g The Film Panel Notetaker: A Conversation With Lesley Stahl @ The High Falls International Film Festival, 5/16/09

Friday, May 29, 2009

A Conversation With Lesley Stahl @ The High Falls International Film Festival, 5/16/09

A Conversation With Lesley Stahl
Saturday, May 16th, 2009 at 9:30 am
Memorial Art Gallery, Rochester, New York

Featuring:
Catherine Wyler, Artistic Director, High Falls International Film Festival
Lesley Stahl, Correspondent, CBS News, 60 Minutes


Lesley Stahl (Right) with Catherine Wyler


The friendship of High Falls' Artistic Director Catherine Wyler and Lesley Stahl stretches back decades. Wyler and Stahl were part of a group that met once a month for lunch while living in Washington, DC; the group fell apart after Stahl moved to New York. Over the years, Wyler and Stahl stayed in touch, with Wyler attending the wedding of Stahl's daughter, Taylor, and Stahl being a member of High Falls' Board of Directors. Stahl was scheduled to be at last year's festival until Stahl had to be whisked away to Iran at the last minute.

Catherine Wyler read the opening line of Stahl's 1999 autobiography, Reporting Live: "I was born on my 30th Birthday." Stahl elaborated on that statement, stating, "My career didn't really start until I was 30. The thing with young people is that sometimes they don't know what they want out of life, and I didn't find out until I was 30. [Turning 30] really changed me."

Pushed by her mother to "have a career, not a job", Stahl attended Wheaton College. "A lot of mothers in the 1950s became housewives--it was sort of the ethic then. Betty Friedan wrote about it in The Feminine Mystique. My mother was very frustrated at home. Even before Betty Friedan's book, my mother, when I was in college, told me that I needed to have a career, and that she 'wasn't going to stand for a job'. She wanted a profession out of me." Stahl's mother was willing to support her in whatever field she wanted, so as long as it was something she wasn't going to quit.

Still, journalism wasn't necessarily on young Lesley's agenda; she says that she never worked for any school newspaper. It wasn't until she was working as an assistant to the speechwriter in the Mayor of New York City's office that she decided to become a reporter. One day, she approached a reporter and asked him, "What do you do all day? You wake up, and what happens? " He described his duties, and according to Stahl, "It was like a lightbulb had gone off in my head. I thought, 'I have to do that.'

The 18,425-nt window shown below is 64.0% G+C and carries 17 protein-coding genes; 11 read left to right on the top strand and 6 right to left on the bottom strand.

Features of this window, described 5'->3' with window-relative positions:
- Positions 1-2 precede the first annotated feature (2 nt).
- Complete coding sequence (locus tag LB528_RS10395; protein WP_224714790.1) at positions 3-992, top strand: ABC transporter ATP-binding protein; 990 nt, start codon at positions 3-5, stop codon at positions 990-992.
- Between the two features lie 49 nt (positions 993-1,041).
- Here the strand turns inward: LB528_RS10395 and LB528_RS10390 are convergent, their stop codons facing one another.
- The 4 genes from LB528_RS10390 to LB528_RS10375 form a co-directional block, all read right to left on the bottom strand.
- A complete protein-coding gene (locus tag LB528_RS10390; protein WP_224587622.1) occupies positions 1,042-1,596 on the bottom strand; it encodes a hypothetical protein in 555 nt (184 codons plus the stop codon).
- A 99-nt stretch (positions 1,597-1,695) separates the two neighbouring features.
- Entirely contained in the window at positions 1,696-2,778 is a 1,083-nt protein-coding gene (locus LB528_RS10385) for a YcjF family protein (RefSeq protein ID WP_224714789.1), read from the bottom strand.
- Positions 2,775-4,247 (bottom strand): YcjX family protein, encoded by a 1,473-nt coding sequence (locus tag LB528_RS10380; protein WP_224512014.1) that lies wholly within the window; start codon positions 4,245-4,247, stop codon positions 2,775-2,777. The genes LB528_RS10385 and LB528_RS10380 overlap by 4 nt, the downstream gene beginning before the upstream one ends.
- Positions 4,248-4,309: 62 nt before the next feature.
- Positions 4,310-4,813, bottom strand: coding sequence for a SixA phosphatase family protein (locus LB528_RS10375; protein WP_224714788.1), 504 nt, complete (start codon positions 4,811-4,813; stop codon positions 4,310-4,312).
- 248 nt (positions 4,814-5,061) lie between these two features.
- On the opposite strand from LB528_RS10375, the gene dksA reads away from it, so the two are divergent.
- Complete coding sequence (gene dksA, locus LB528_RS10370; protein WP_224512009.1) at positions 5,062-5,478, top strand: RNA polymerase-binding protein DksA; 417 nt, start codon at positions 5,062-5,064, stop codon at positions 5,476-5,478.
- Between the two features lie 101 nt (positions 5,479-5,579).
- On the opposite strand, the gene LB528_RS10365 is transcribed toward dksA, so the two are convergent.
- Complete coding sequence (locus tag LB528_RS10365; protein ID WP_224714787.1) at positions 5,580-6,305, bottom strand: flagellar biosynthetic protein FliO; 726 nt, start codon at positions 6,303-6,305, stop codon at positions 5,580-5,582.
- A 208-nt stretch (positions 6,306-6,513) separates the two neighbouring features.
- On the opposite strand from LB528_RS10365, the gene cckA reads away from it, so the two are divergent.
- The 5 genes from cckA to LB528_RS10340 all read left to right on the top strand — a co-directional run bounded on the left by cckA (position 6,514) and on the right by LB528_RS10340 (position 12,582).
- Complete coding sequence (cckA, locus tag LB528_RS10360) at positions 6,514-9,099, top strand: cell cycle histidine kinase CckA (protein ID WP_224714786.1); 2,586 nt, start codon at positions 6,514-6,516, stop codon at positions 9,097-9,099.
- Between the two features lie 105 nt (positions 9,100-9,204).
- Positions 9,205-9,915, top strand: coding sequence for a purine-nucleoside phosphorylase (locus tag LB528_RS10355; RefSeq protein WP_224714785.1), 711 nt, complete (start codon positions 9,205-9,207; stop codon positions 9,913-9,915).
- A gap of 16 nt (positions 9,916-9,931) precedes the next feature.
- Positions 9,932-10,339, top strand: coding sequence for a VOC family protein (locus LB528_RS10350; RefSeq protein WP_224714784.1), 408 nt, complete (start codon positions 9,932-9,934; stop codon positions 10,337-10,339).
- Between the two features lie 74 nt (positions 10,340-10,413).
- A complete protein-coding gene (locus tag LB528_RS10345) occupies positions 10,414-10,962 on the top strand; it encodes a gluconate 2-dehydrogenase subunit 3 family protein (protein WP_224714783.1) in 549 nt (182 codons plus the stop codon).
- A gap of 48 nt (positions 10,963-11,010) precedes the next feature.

A few years later, Stahl was working at a TV station in Boston when she heard from CBS News: a memo stated that the next three correspondents hired by the network would be either women or minorities. She said to her fellow producer, "Can you make me a reporter really fast?" Lesley and the producer set about putting together an hour and a half long demo reel, only to be told that most demo reels were only about 20 minutes. In 1972, she was hired along with Connie Chung and Bernard Shaw to be a correspondent for CBS News. Stahl considers herself to be a direct beneficiary of Affirmative Action.

"The first White House I corresponded for were Democrats. They were pro-ERA, and they didn't treat women very well. In comes the Reagan Administration, against the Equal Rights Amendment. All of Reagan's people treated [women] professionally. In the Reagan White House, I was treated like a professional, not a woman."

Wyler brought up a passage from Reporting Live that discussed speculation that Reagan may have already been afflicted with Alzheimer's Disease when he ran for re-election in 1984.

"When a President begins to fail, there a couple of things that come into play," Stahl said. The Wall Street Journal published a piece that noted that Reagan, while debating with Walter Mondale, was "wandering all over the place". While Stahl doesn't insist that Reagan had Alzheimer's then, she spoke with an Alzheimer's specialist, who told her that Alzheimer's "Is a gradual disease. When it starts, there are periods of great lucidity, and then all of a sudden, in the middle of the day, in the middle of the week, something's wrong, something's not there, then it hits. People who are having problems try to hide it."

During Reagan's second term, Stahl believes that Nancy Reagan's had more influence and support, and suggested that if Reagan did indeed have an illness, Nancy may have even guarded that secret from the staff. "We'll never know, because she'll never tell." Stahl recently interviewed Nancy Reagan for WowOWow (more about that later), and CBS' Sunday Morning in promotion for a new book by their daughter, Patti: